This can happen to anyone—even market leaders. Yet, we know that if we can just nudge companies into taking that first step to becoming a modern customer service organization, they will have what they need to confidently take many more steps as they move along the Roadmap to Modern (RTM) maturity curve.
So what is this first step? It’s actually quite straight-forward, yet many organizations are still struggling to take it. The first step requires moving from an organization with many single silos of customer engagement, into a multi-channel initiative that enables companies to reach customers directly at their point of need—on any device and at any time. Sounds simple, right?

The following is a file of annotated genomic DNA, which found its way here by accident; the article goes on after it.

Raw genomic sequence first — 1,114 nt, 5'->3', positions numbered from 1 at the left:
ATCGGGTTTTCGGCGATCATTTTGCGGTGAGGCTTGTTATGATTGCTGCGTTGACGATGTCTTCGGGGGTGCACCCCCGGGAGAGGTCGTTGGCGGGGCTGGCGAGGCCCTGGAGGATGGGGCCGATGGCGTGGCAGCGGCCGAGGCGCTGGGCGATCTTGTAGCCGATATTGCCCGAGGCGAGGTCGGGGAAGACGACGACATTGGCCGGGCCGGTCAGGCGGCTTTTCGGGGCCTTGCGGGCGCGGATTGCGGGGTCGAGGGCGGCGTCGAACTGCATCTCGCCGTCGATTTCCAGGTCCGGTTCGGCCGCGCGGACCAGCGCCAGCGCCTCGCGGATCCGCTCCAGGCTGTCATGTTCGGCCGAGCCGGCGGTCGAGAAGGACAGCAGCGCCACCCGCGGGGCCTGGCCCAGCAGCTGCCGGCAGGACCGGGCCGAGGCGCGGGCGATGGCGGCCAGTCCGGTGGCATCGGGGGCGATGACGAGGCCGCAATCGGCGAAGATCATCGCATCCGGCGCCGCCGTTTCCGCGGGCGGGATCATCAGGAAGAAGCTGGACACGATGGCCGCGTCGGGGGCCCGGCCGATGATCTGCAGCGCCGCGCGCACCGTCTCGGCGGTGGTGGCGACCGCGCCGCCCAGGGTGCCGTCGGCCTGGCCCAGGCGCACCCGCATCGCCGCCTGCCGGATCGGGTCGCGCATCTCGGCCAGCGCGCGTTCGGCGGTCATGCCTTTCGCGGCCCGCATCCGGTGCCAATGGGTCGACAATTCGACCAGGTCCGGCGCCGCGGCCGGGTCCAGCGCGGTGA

Then why are there so many organizations that have not figured out this basic premise of customer engagement? I come back to my original thesis: they are afraid. This revelation came during a recent client engagement where I listened to a company explain why they felt that offering more robust self-service options, as well as live chat, would not be the right strategy for them. It was because their customers are accustomed to the ‘white glove treatment’ that has become synonymous with their brand. They feared that by offering these other, arguably less formal channels of communication, they would offend their customers and risk losing them. While this is an understandable initial reaction, their fear is actually leading them down the wrong journey towards obsolescence.